When Kim first dabbled in the AfreecaTV broadcasts, the reception was not entirely positive. After all, he is a top English instructor, specializing in TOEIC, and he had no reason to work for a streaming service.
Kim, born in 1964, started his career as an English instructor in the mid-1990s. For 18 years, at a private language institute in Jongno, central Seoul, he had helped students and adults prepare for TOEIC, which is a de facto general-purpose English proficiency test in Korea, even though the test was originally designed for measuring business English proficiency.
Kim’s expertise in TOEIC comes from his efforts to keep up with the latest trends of TOEIC question types. Since January 1997, he has been taking every TOEIC test. The number of TOEIC tests Kim has taken surpasses 230 and there’s no competitor in sight to break his record.
Kim has published many best-selling TOEIC books for test takers, some of which are now available in Japanese. His online lectures as well as his EBS program are popular among students and adults trying to get higher TOEIC scores to land a job or get promoted.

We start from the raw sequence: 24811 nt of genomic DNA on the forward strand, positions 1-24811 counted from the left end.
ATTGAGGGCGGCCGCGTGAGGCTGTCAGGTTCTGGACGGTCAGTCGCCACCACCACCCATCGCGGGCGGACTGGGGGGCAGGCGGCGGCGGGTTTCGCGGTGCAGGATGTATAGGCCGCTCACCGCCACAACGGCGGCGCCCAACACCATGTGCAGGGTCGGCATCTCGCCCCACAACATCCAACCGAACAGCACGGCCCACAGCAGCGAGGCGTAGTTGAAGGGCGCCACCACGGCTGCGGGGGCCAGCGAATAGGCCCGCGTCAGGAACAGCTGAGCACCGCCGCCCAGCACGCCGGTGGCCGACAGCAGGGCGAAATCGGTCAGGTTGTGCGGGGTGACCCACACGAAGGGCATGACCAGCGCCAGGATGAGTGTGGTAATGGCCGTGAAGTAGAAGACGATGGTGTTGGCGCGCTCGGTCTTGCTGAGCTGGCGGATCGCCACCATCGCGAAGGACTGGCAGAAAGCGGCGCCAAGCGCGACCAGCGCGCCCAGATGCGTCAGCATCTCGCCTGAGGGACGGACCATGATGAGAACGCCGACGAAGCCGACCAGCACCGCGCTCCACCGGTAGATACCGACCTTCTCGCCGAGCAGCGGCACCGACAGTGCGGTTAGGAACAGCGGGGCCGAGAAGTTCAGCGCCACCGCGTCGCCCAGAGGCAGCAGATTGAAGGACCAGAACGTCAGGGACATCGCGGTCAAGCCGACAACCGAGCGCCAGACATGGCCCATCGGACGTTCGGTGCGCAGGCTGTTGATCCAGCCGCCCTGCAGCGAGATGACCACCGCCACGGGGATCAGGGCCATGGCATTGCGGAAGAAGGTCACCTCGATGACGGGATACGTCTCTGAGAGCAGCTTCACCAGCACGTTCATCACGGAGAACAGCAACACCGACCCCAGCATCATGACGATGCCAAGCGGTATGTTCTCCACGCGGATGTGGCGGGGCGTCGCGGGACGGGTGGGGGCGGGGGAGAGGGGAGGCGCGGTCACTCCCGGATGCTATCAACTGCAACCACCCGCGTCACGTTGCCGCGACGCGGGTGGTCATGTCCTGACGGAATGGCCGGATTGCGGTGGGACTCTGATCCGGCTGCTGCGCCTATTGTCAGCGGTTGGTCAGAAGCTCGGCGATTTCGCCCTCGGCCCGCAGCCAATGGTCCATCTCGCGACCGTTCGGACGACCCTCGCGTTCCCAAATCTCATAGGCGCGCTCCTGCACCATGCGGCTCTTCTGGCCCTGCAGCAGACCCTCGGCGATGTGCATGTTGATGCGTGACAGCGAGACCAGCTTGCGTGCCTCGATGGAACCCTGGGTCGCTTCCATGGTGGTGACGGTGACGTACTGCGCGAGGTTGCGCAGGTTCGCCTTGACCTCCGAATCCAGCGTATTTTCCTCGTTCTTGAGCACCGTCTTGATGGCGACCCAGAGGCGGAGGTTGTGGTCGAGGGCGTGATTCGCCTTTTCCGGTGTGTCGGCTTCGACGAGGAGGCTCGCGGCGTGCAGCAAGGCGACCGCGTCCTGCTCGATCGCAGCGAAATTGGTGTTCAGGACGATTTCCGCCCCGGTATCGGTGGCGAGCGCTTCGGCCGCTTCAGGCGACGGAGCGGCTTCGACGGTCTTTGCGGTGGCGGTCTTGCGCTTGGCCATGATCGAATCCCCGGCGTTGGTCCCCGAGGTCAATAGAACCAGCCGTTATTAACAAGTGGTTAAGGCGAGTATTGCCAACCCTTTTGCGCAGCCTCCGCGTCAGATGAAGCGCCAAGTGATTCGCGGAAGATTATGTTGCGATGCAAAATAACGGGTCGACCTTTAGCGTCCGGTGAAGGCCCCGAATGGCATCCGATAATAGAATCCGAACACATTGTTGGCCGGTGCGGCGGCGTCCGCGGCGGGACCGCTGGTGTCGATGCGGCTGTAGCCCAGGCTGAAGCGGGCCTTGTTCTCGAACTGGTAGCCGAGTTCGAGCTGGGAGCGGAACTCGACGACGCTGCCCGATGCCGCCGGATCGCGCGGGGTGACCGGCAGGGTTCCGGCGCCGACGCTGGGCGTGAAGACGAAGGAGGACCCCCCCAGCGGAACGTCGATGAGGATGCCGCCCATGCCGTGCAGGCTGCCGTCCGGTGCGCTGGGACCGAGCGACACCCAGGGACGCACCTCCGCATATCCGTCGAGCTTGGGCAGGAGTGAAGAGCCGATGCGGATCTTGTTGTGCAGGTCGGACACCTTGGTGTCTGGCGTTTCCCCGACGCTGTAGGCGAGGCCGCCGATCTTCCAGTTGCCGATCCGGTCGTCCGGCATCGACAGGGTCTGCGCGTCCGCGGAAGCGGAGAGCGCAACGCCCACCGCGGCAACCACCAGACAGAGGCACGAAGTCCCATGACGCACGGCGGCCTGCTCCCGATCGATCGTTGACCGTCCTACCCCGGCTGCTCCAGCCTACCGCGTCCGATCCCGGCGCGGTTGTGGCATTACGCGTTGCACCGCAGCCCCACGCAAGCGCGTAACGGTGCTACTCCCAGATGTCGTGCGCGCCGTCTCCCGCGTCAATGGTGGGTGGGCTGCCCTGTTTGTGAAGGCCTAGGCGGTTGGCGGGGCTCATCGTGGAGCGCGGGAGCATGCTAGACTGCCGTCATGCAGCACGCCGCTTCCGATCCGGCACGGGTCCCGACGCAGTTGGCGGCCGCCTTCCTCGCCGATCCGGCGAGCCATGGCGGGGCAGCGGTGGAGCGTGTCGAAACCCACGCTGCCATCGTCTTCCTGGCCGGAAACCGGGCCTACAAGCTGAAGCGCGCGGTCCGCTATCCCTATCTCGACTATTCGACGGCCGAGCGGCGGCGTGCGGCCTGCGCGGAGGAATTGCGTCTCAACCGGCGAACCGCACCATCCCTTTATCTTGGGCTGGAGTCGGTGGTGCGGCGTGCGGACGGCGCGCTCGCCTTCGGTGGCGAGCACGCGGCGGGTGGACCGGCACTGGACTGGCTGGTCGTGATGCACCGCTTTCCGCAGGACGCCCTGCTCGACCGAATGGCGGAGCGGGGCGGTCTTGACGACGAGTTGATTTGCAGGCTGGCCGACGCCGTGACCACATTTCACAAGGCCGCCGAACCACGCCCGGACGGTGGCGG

As far as his business is concerned, things look good. But Kim thinks there is a major disruption looming large. TOEIC, for one, is going through drastic changes in its status as a leading yardstick for English proficiency. The number of new jobs at companies big and small is dwindling to a dangerous level. Even top university graduates with near-perfect TOEIC scores remain jobless. The number of people taking the TOEIC tests used to top 2 million per year in Korea, offering plenty of opportunities for English teachers. Now, ETS, which runs the TOEIC tests, has stopped disclosing the annual figure for the Korean market, suggesting a drop in test takers, or at least sluggish trends.